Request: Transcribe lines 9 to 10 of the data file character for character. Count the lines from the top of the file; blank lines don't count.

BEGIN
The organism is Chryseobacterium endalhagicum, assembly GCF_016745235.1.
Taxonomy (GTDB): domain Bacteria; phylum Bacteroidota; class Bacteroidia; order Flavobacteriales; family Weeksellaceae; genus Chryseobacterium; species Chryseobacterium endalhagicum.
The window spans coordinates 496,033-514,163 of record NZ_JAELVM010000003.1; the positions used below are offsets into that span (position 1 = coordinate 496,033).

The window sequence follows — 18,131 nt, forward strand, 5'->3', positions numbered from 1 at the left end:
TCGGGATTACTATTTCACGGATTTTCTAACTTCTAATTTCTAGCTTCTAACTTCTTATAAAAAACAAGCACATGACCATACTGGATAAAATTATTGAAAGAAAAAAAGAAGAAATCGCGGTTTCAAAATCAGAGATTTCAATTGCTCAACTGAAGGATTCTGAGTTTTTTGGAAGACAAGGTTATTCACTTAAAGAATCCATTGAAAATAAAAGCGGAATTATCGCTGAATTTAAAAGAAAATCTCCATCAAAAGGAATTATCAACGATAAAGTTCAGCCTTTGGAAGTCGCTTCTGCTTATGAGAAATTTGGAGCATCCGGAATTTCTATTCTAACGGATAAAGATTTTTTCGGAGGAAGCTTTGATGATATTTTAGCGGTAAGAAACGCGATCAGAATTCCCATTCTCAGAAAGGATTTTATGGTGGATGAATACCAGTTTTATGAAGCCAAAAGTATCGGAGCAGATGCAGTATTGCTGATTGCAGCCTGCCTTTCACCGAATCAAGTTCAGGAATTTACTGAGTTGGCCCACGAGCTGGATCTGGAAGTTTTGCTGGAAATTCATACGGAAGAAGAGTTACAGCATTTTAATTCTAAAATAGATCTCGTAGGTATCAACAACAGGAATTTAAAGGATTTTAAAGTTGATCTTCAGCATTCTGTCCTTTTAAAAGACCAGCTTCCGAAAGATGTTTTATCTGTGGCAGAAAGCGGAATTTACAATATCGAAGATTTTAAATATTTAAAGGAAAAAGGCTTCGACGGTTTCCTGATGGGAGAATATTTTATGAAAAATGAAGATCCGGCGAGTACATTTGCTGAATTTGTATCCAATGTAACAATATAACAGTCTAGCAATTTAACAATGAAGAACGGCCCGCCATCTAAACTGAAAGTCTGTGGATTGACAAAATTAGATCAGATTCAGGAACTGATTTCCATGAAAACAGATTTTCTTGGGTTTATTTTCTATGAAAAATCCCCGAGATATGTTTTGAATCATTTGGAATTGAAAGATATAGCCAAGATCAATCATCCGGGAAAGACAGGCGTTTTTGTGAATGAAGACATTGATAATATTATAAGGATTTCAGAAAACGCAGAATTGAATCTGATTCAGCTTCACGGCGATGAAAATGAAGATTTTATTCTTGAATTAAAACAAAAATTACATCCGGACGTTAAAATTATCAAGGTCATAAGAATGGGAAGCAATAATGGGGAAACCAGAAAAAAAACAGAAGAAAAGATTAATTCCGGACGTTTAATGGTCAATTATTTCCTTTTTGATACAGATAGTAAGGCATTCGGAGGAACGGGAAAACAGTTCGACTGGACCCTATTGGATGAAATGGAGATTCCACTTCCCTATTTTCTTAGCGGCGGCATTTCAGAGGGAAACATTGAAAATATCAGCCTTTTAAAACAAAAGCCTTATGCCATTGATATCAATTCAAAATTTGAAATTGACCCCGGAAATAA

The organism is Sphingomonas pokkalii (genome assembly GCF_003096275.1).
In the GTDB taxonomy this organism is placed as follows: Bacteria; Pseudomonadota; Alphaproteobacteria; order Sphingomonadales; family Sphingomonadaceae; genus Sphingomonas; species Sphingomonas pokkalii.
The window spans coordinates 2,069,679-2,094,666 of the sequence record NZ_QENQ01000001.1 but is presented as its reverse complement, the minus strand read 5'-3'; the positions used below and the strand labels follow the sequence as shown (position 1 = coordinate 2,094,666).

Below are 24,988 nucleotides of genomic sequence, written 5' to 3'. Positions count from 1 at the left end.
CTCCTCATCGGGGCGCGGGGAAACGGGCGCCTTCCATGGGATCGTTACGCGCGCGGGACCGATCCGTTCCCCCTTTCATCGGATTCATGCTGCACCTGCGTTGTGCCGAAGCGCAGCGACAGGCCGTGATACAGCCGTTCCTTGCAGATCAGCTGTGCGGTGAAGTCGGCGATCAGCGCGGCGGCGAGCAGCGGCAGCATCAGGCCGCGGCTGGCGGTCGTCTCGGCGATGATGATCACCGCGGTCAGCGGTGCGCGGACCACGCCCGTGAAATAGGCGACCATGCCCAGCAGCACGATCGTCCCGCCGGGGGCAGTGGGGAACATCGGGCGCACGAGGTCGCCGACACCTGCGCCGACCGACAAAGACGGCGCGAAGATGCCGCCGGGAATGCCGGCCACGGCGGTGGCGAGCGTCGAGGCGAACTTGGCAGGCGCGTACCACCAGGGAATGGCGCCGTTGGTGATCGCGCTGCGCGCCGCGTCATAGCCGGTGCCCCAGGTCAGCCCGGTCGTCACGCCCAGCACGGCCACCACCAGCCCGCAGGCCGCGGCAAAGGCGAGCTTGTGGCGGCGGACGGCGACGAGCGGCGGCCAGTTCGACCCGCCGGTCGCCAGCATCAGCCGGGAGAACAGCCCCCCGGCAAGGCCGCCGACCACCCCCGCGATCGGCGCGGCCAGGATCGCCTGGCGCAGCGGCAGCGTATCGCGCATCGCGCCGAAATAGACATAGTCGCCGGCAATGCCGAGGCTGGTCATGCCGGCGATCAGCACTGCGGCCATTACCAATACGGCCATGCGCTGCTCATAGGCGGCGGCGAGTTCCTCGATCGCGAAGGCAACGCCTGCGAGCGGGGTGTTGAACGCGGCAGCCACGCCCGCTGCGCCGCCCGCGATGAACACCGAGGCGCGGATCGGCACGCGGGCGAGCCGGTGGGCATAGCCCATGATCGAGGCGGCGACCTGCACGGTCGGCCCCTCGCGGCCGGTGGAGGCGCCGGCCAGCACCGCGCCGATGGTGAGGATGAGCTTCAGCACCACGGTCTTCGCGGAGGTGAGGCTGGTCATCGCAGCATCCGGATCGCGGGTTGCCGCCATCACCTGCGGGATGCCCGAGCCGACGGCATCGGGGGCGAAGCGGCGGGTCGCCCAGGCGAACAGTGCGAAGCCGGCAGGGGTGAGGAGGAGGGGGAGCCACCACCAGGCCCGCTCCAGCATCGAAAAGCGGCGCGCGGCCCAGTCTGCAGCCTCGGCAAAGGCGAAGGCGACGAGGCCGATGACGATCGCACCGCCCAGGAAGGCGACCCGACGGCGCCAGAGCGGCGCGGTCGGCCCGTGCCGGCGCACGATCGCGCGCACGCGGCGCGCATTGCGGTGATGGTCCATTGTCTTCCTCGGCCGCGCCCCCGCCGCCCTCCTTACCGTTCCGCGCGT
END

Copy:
Below are 24,988 nucleotides of genomic sequence, written 5' to 3'. Positions count from 1 at the left end.
CTCCTCATCGGGGCGCGGGGAAACGGGCGCCTTCCATGGGATCGTTACGCGCGCGGGACCGATCCGTTCCCCCTTTCATCGGATTCATGCTGCACCTGCGTTGTGCCGAAGCGCAGCGACAGGCCGTGATACAGCCGTTCCTTGCAGATCAGCTGTGCGGTGAAGTCGGCGATCAGCGCGGCGGCGAGCAGCGGCAGCATCAGGCCGCGGCTGGCGGTCGTCTCGGCGATGATGATCACCGCGGTCAGCGGTGCGCGGACCACGCCCGTGAAATAGGCGACCATGCCCAGCAGCACGATCGTCCCGCCGGGGGCAGTGGGGAACATCGGGCGCACGAGGTCGCCGACACCTGCGCCGACCGACAAAGACGGCGCGAAGATGCCGCCGGGAATGCCGGCCACGGCGGTGGCGAGCGTCGAGGCGAACTTGGCAGGCGCGTACCACCAGGGAATGGCGCCGTTGGTGATCGCGCTGCGCGCCGCGTCATAGCCGGTGCCCCAGGTCAGCCCGGTCGTCACGCCCAGCACGGCCACCACCAGCCCGCAGGCCGCGGCAAAGGCGAGCTTGTGGCGGCGGACGGCGACGAGCGGCGGCCAGTTCGACCCGCCGGTCGCCAGCATCAGCCGGGAGAACAGCCCCCCGGCAAGGCCGCCGACCACCCCCGCGATCGGCGCGGCCAGGATCGCCTGGCGCAGCGGCAGCGTATCGCGCATCGCGCCGAAATAGACATAGTCGCCGGCAATGCCGAGGCTGGTCATGCCGGCGATCAGCACTGCGGCCATTACCAATACGGCCATGCGCTGCTCATAGGCGGCGGCGAGTTCCTCGATCGCGAAGGCAACGCCTGCGAGCGGGGTGTTGAACGCGGCAGCCACGCCCGCTGCGCCGCCCGCGATGAACACCGAGGCGCGGATCGGCACGCGGGCGAGCCGGTGGGCATAGCCCATGATCGAGGCGGCGACCTGCACGGTCGGCCCCTCGCGGCCGGTGGAGGCGCCGGCCAGCACCGCGCCGATGGTGAGGATGAGCTTCAGCACCACGGTCTTCGCGGAGGTGAGGCTGGTCATCGCAGCATCCGGATCGCGGGTTGCCGCCATCACCTGCGGGATGCCCGAGCCGACGGCATCGGGGGCGAAGCGGCGGGTCGCCCAGGCGAACAGTGCGAAGCCGGCAGGGGTGAGGAGGAGGGGGAGCCACCACCAGGCCCGCTCCAGCATCGAAAAGCGGCGCGCGGCCCAGTCTGCAGCCTCGGCAAAGGCGAAGGCGACGAGGCCGATGACGATCGCACCGCCCAGGAAGGCGACCCGACGGCGCCAGAGCGGCGCGGTCGGCCCGTGCCGGCGCACGATCGCGCGCACGCGGCGCGCATTGCGGTGATGGTCCATTGTCTTCCTCGGCCGCGCCCCCGCCGCCCTCCTTACCGTTCCGCGCGT